The National Cholesterol Education Program (NCEP) has updated its guidelines for treatment of blood cholesterol, suggesting that people at risk for heart attack and stroke would benefit from more intensive cholesterol-lowering therapies.
Dr. Scott M. Grundy, director of the Center for Human Nutrition at UT Southwestern Medical Center at Dallas, said the new guidelines are based largely on results from five major clinical trials involving cholesterol-lowering medications called statins. These results make possible changes to the 2001 guidelines issued by the NCEP Expert Panel on Detection, Evaluation and Treatment of High Blood Cholesterol in Adults (Adult Treatment Panel III), for which Dr. Grundy served as chairman. The updated recommendations – published today in Circulation: Journal of the American Heart Association – are endorsed by the National Heart, Lung and Blood Institute; the American Heart Association; and the American College of Cardiology.
NCEP identifies three categories of risk based on a person’s likelihood to develop cardiovascular disease (heart attack and stroke) in the near future: high risk, moderately high risk, and lower to moderate risk. High-risk individuals are those who have already had a heart attack; cardiac chest pain (angina); previous angioplasty or bypass surgery; obstructed blood vessels to the arms, legs or brain; diabetes; or a collection of other risk factors that raise the likelihood of having a heart attack in the next 10 years by more than 20 percent.
New flexible, transparent, wearable biopatch, improves cellular observation, drug delivery
12.11.2018 | Purdue University
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12.11.2018 | Massachusetts Eye and Ear Infirmary
Faster and secure data communication: This is the goal of a new joint project involving physicists from the University of Würzburg. The German Federal Ministry of Education and Research funds the project with 14.8 million euro.
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On Saturday, 10 November 2018, the research icebreaker Polarstern will leave its homeport of Bremerhaven, bound for Cape Town, South Africa.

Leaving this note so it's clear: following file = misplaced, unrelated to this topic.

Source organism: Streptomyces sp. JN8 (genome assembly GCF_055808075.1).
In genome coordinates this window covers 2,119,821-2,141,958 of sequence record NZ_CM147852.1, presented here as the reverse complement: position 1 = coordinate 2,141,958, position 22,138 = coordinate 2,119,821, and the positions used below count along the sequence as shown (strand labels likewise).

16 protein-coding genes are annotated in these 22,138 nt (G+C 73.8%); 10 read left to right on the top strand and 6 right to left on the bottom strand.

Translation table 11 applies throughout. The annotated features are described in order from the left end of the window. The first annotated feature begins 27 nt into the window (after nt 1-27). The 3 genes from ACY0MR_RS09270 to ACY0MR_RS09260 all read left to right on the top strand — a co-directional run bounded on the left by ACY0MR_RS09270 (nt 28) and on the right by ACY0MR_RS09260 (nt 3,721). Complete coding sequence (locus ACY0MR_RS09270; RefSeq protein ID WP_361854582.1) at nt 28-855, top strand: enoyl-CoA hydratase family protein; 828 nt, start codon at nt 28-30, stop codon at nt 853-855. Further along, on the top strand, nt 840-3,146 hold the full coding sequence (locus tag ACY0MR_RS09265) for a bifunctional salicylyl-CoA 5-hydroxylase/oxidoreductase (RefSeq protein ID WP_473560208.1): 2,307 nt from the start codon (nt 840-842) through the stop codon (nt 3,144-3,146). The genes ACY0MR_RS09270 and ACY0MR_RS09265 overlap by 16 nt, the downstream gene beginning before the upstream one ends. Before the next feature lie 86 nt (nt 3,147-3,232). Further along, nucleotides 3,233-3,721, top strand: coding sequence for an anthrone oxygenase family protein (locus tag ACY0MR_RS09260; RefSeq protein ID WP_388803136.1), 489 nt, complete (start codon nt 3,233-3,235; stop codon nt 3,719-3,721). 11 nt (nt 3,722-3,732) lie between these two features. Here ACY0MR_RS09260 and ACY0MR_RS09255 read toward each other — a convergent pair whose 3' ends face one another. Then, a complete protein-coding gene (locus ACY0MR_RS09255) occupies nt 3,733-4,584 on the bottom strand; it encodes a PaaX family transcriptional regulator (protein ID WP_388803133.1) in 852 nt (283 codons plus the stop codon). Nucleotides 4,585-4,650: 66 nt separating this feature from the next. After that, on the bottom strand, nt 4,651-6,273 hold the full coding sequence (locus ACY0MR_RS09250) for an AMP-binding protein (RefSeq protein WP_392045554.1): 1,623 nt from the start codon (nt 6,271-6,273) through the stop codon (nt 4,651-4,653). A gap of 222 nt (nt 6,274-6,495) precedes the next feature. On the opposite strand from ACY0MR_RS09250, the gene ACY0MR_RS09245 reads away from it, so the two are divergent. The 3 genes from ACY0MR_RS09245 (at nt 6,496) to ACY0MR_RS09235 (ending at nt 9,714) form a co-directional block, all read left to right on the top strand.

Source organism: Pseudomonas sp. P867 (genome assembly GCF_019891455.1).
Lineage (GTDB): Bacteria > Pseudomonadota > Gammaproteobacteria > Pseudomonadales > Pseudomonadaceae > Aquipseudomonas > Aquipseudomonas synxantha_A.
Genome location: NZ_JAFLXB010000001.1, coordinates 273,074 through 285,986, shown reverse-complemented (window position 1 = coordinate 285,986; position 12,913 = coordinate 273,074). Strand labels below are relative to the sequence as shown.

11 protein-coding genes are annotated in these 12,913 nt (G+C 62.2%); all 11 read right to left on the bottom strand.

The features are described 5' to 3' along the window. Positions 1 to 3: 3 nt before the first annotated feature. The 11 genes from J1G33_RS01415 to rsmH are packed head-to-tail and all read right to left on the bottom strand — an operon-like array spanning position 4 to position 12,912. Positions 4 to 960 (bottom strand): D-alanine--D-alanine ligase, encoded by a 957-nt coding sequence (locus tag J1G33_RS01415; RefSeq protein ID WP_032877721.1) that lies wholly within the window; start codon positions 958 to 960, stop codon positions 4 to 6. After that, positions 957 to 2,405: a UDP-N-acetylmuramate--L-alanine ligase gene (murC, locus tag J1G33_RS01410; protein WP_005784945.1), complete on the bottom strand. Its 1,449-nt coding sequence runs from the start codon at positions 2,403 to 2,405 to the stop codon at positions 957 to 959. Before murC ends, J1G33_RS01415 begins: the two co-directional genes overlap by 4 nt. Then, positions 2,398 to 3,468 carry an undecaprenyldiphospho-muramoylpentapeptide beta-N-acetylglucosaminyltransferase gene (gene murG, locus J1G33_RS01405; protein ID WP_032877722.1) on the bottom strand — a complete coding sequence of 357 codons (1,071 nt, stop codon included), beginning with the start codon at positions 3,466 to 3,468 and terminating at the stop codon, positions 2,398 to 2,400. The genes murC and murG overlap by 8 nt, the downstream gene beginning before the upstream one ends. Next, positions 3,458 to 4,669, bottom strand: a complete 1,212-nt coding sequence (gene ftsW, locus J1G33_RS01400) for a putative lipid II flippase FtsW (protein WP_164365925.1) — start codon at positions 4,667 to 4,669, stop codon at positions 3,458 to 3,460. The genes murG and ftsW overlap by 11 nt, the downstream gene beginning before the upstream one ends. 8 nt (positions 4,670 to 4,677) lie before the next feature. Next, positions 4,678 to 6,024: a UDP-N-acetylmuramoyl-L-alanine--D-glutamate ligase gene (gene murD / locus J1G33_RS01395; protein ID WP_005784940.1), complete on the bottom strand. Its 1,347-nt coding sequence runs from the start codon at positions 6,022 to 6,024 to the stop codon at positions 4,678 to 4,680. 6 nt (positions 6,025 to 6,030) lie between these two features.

When choosing materials to make something, trade-offs need to be made between a host of properties, such as thickness, stiffness and weight. Depending on the application in question, finding just the right balance is the difference between success and failure
Now, a team of Penn Engineers has demonstrated a new material they call "nanocardboard," an ultrathin equivalent of corrugated paper cardboard. A square...
Physicists at ETH Zurich demonstrate how errors that occur during the manipulation of quantum system can be monitored and corrected on the fly
The field of quantum computation has seen tremendous progress in recent years. Bit by bit, quantum devices start to challenge conventional computers, at least...
Scientists developed specially coated nanometer-sized vehicles that can be actively moved through dense tissue like the vitreous of the eye. So far, the transport of nano-vehicles has only been demonstrated in model systems or biological fluids, but not in real tissue. The work was published in the journal Science Advances and constitutes one step further towards nanorobots becoming minimally-invasive tools for precisely delivering medicine to where it is needed.
Researchers of the “Micro, Nano and Molecular Systems” Lab at the Max Planck Institute for Intelligent Systems in Stuttgart, together with an international...
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